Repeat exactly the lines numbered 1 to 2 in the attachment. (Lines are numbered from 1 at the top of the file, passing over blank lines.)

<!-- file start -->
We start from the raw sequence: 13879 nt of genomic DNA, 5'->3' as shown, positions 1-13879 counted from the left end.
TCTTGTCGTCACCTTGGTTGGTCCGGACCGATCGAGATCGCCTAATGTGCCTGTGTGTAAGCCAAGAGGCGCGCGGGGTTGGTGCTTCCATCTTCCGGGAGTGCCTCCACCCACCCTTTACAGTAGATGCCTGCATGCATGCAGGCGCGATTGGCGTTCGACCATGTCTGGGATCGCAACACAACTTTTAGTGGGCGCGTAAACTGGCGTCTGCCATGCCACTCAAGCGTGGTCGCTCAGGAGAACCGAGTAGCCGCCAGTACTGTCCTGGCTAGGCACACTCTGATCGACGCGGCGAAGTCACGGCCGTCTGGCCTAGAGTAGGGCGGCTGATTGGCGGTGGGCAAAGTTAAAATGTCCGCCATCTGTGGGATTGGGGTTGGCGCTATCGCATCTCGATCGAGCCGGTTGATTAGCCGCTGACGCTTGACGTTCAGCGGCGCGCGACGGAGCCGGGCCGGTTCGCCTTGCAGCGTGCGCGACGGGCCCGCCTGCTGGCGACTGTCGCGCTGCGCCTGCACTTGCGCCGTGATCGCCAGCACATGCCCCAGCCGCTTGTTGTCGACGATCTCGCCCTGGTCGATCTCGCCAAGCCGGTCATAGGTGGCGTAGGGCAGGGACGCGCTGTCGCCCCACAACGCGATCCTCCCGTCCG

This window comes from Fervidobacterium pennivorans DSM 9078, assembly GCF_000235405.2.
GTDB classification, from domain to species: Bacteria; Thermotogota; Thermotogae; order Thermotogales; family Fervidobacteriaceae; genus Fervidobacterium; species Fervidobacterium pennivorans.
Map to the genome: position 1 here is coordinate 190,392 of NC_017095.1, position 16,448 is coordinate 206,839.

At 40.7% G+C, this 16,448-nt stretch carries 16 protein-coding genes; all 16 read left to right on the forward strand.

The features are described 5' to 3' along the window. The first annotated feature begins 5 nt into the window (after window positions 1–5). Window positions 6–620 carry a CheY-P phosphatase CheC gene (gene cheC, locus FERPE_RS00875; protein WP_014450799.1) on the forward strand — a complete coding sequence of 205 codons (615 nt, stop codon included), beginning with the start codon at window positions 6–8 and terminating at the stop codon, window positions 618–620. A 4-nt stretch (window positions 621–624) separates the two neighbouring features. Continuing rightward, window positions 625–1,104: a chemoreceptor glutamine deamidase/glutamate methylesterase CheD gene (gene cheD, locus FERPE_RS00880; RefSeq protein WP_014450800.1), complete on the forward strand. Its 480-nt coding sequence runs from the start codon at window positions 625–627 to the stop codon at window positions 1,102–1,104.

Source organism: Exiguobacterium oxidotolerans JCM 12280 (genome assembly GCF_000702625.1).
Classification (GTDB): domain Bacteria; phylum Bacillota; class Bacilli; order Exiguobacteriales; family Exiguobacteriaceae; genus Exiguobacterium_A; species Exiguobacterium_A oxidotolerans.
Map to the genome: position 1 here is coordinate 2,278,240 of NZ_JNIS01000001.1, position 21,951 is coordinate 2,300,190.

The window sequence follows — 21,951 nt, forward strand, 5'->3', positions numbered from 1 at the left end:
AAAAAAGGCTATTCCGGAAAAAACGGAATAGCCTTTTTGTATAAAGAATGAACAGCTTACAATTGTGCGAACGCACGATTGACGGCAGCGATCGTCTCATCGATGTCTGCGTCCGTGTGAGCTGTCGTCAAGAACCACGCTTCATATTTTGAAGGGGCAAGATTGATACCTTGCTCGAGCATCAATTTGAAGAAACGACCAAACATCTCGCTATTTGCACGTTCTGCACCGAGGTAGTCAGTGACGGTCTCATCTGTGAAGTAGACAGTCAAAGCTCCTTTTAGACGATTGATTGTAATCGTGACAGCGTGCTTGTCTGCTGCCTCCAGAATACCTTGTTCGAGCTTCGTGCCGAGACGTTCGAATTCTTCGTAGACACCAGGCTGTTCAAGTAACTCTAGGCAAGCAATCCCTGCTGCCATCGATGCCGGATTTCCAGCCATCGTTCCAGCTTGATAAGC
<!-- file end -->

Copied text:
We start from the raw sequence: 13879 nt of genomic DNA, 5'->3' as shown, positions 1-13879 counted from the left end.
TCTTGTCGTCACCTTGGTTGGTCCGGACCGATCGAGATCGCCTAATGTGCCTGTGTGTAAGCCAAGAGGCGCGCGGGGTTGGTGCTTCCATCTTCCGGGAGTGCCTCCACCCACCCTTTACAGTAGATGCCTGCATGCATGCAGGCGCGATTGGCGTTCGACCATGTCTGGGATCGCAACACAACTTTTAGTGGGCGCGTAAACTGGCGTCTGCCATGCCACTCAAGCGTGGTCGCTCAGGAGAACCGAGTAGCCGCCAGTACTGTCCTGGCTAGGCACACTCTGATCGACGCGGCGAAGTCACGGCCGTCTGGCCTAGAGTAGGGCGGCTGATTGGCGGTGGGCAAAGTTAAAATGTCCGCCATCTGTGGGATTGGGGTTGGCGCTATCGCATCTCGATCGAGCCGGTTGATTAGCCGCTGACGCTTGACGTTCAGCGGCGCGCGACGGAGCCGGGCCGGTTCGCCTTGCAGCGTGCGCGACGGGCCCGCCTGCTGGCGACTGTCGCGCTGCGCCTGCACTTGCGCCGTGATCGCCAGCACATGCCCCAGCCGCTTGTTGTCGACGATCTCGCCCTGGTCGATCTCGCCAAGCCGGTCATAGGTGGCGTAGGGCAGGGACGCGCTGTCGCCCCACAACGCGATCCTCCCGTCCG